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NASA’s Cassini spacecraft just sent the first images from its new orbit around Saturn

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Look at that hexagon-shaped jet stream!

NASA/JPL-Caltech/Space Science Institute

After 20 years of traveling through space, NASA’s Cassini spacecraft is taking a close look at Saturn before plunging into the planet in September 2017. And it’s finally sending us some of its first pictures back.

The final stretch of Cassini’s mission will allow us to learn more about the particles and gas molecules that linger near Saturn’s rings. Cassini began its new mission phase on November 30th, which NASA calls Ring-Grazing Orbits. Twenty of these weeklong orbits will take Cassini high above Saturn’s northern hemisphere and then past the edges of the planet’s main rings. That’s where Saturn’s small moons orbit.

"This is it, the beginning of the end of our historic exploration of Saturn,” Carolyn Porco, Cassini imaging team lead at Space Science Institute in Boulder, Colorado, said in a statement. “Let these images — and those to come — remind you that we’ve lived a bold and daring adventure around the solar system’s most magnificent planet."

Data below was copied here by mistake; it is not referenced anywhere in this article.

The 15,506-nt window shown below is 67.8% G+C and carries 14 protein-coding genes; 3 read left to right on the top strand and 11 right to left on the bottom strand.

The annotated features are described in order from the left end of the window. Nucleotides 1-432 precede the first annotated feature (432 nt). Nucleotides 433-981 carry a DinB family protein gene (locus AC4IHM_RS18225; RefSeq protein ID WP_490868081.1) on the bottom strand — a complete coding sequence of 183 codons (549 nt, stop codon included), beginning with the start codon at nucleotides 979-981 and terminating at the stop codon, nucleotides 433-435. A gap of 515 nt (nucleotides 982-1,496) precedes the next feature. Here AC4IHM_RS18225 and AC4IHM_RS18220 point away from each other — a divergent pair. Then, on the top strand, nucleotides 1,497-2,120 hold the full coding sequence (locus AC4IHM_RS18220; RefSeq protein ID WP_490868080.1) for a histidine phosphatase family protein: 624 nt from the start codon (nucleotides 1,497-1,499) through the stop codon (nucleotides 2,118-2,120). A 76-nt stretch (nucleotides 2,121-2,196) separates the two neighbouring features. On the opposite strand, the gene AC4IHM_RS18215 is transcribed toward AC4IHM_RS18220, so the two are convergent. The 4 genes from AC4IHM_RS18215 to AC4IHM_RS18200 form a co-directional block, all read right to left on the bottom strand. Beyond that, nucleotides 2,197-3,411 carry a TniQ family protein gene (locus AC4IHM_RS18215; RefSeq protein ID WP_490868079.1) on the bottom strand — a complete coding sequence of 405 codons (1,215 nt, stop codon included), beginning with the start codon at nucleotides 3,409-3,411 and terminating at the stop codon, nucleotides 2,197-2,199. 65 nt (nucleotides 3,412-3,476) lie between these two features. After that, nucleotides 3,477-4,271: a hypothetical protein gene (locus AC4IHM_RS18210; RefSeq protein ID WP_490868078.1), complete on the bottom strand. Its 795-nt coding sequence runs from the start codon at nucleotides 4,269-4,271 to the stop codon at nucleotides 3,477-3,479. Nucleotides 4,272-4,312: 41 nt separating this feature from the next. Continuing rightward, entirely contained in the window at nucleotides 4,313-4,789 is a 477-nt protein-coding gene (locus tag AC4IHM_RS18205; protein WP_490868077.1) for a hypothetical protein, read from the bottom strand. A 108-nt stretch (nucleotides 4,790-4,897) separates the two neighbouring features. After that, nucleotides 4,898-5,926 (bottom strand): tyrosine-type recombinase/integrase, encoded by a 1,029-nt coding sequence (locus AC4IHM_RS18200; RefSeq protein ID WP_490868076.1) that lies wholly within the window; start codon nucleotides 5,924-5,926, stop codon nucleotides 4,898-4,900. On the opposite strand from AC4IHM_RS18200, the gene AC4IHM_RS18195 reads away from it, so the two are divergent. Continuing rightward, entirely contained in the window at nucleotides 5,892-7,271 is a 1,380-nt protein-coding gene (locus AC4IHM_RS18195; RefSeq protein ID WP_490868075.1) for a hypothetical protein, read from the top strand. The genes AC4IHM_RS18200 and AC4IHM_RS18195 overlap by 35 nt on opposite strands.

Here are some of the photos Cassini sent us through space.

NASA/JPL-Caltech/Space Science Institute

This image was taken with the Cassini wide-angle camera on December 3rd, 2016, about half a day before its first close pass by the outer edges of Saturn's main rings. It shows the planet’s North Pole, where there’s a storm and a giant, hexagon-shaped jet stream. Each side of the hexagon is about as wide as Earth, NASA says.

NASA/JPL-Caltech/Space Science Institute

This collage of images, taken on December 2nd, 2016, shows the planet’s northern hemisphere and rings. Each photo has a different filter, sensitive to different wavelengths of light. They show clouds and hazes at different altitudes.

NASA/JPL-Caltech/Space Science Institute

This photo, taken on December 4th, 2016, shows Tethys, Saturn's fifth largest moon and its heavily scarred surface. Its biggest impact crater, called Odysseus Crater, is 250 miles in diameter — that’s roughly two-fifths of the moon itself.


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